# How big is the set of kinematics singularities?

Suppose we have an $n$-DOF robot manipulator and let $q \in \mathbf{R}^n$ denotes a robot joint configuration. Then a singular configuration $q'$ is a configuration at which the Jacobian $J(q')$ does not have maximum rank. Let $S$ be the set of all singular configurations of a given robot

Is there any (general) result regarding characterization of the set $S$? Any work discussing or answering questions such as "Is $S$ a manifold?", "Does $S$ contain only isolated points?", etc.?

So far I have found quite a few work talking about classification of singular configurations. I think they still do not really answer my questions. Can anyone point me to some related stuff?

• I don't know the answer but this is a very interesting question. You might start with Peiper's thesis from 1968 and follow the chain of Bernie Roth's students from there. Also check out Waldron, Duffy, Stanisic, Lenarcic, Hollerbach, Trevelyan. I'm sure there are many I am missing who contributed to this field. Mar 28, 2017 at 1:59
• Try this paper! dtic.mil/get-tr-doc/pdf?AD=ADA210116 Mar 28, 2017 at 2:23
• @SteveO, interesting! Thank you for your suggestion. Mar 28, 2017 at 14:29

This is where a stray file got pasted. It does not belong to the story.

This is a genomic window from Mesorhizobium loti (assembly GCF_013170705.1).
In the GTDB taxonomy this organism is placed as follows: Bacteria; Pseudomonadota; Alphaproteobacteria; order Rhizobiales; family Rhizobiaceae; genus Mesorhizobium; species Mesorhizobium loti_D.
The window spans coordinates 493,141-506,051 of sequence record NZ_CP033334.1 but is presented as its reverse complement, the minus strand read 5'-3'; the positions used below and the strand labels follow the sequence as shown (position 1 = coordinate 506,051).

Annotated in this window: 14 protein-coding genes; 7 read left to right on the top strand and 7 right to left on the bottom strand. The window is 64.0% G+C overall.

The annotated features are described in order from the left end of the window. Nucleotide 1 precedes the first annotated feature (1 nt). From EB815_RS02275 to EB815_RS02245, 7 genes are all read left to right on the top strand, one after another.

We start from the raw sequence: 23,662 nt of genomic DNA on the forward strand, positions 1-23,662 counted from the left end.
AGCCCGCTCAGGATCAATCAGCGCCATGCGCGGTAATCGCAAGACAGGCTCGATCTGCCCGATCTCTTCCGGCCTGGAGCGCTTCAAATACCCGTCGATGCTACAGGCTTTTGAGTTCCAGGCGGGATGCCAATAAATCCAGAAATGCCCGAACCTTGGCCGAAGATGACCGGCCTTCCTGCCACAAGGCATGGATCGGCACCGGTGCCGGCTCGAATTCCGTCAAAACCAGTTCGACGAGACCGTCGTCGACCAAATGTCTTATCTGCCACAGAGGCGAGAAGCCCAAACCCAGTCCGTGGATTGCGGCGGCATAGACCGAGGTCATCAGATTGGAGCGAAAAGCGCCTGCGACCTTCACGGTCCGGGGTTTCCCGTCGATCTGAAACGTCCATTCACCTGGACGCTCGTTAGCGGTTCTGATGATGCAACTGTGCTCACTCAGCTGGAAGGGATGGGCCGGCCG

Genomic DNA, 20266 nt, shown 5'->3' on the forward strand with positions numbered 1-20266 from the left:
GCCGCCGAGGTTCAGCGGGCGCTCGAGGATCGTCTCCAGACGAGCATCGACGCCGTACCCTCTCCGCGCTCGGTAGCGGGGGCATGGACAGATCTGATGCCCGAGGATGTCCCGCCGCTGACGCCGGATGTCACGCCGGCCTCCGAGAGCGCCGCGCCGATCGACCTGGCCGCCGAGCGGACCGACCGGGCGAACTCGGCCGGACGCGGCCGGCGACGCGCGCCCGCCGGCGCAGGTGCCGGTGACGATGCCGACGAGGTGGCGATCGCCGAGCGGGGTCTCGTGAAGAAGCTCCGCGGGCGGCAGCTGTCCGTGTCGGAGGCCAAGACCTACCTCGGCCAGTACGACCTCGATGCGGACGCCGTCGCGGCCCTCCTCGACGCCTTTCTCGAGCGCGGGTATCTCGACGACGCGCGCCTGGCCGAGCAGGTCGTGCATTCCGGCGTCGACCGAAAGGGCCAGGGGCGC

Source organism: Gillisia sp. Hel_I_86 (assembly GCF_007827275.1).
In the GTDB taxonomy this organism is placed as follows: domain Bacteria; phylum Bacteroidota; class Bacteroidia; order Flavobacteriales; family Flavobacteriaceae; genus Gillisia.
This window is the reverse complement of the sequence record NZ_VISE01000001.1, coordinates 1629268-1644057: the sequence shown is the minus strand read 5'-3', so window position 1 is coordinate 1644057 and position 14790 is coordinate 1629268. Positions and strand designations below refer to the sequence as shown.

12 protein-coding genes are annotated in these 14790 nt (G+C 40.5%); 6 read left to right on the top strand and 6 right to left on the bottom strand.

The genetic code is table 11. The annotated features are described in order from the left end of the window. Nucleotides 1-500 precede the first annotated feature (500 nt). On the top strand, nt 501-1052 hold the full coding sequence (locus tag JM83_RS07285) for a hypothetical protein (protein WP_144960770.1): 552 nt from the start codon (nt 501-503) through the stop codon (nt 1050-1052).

• Partial answer: There is no isolated singularities. I found this written as a result of Theorem 1 from this paper. Mar 30, 2017 at 8:39

## 1 Answer

According to Pai and Leu, 1989, for a generic manipulator (which includes all 6R robots with a spherical wrist), the set of singular points of rank r are smooth manifolds in joint space of codimension (j - r)(k - r), where j is the dimension of joint space and k is the dimension of task space.

• I think the paper actually says that the method to determine genericity of a robot (Theorem 2) is applicable to common classes of robots including those 6R robots with a spherical wrist; not that all 6R robots with a spherical wrist are generic. Apr 3, 2017 at 6:54
• In the Conclusion they state that all 6-joint manipulators with a so-called "spherical wrist" are of this class. Apr 3, 2017 at 9:44
• Yeah, but I still think that they refer to the class in which the method for checking genericity is applicable rather than the class of generic robots. Apr 3, 2017 at 10:07
• I think you are correct about their derivation. Still, I cannot think of any 6R robot with a spherical wrist that would be an exception to this, except for trivial robots whose arms do not span 3-space. Apr 3, 2017 at 13:24